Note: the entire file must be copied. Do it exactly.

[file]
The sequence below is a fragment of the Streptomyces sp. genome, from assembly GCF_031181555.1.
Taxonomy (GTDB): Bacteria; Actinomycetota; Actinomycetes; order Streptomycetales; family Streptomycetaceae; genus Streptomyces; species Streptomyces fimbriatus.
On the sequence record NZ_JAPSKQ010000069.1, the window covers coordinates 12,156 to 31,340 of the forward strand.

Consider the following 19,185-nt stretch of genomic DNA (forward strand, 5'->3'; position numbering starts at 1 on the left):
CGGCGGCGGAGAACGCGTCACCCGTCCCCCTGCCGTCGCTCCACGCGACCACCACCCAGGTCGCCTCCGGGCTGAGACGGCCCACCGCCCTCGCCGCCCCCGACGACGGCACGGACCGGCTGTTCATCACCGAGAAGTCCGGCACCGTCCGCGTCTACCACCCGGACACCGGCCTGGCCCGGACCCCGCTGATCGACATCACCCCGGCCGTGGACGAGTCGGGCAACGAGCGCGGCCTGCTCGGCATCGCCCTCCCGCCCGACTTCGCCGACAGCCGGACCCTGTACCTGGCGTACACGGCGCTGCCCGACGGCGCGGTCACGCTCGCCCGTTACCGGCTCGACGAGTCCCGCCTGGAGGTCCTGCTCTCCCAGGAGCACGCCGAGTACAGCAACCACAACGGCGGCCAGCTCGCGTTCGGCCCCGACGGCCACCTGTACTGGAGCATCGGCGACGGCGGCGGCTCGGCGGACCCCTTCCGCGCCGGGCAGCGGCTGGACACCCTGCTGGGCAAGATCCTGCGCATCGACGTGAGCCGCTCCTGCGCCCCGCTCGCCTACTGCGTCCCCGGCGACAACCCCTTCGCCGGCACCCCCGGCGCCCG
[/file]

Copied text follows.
The sequence below is a fragment of the Streptomyces sp. genome, from assembly GCF_031181555.1.
Taxonomy (GTDB): Bacteria; Actinomycetota; Actinomycetes; order Streptomycetales; family Streptomycetaceae; genus Streptomyces; species Streptomyces fimbriatus.
On the sequence record NZ_JAPSKQ010000069.1, the window covers coordinates 12,156 to 31,340 of the forward strand.

Consider the following 19,185-nt stretch of genomic DNA (forward strand, 5'->3'; position numbering starts at 1 on the left):
CGGCGGCGGAGAACGCGTCACCCGTCCCCCTGCCGTCGCTCCACGCGACCACCACCCAGGTCGCCTCCGGGCTGAGACGGCCCACCGCCCTCGCCGCCCCCGACGACGGCACGGACCGGCTGTTCATCACCGAGAAGTCCGGCACCGTCCGCGTCTACCACCCGGACACCGGCCTGGCCCGGACCCCGCTGATCGACATCACCCCGGCCGTGGACGAGTCGGGCAACGAGCGCGGCCTGCTCGGCATCGCCCTCCCGCCCGACTTCGCCGACAGCCGGACCCTGTACCTGGCGTACACGGCGCTGCCCGACGGCGCGGTCACGCTCGCCCGTTACCGGCTCGACGAGTCCCGCCTGGAGGTCCTGCTCTCCCAGGAGCACGCCGAGTACAGCAACCACAACGGCGGCCAGCTCGCGTTCGGCCCCGACGGCCACCTGTACTGGAGCATCGGCGACGGCGGCGGCTCGGCGGACCCCTTCCGCGCCGGGCAGCGGCTGGACACCCTGCTGGGCAAGATCCTGCGCATCGACGTGAGCCGCTCCTGCGCCCCGCTCGCCTACTGCGTCCCCGGCGACAACCCCTTCGCCGGCACCCCCGGCGCCCG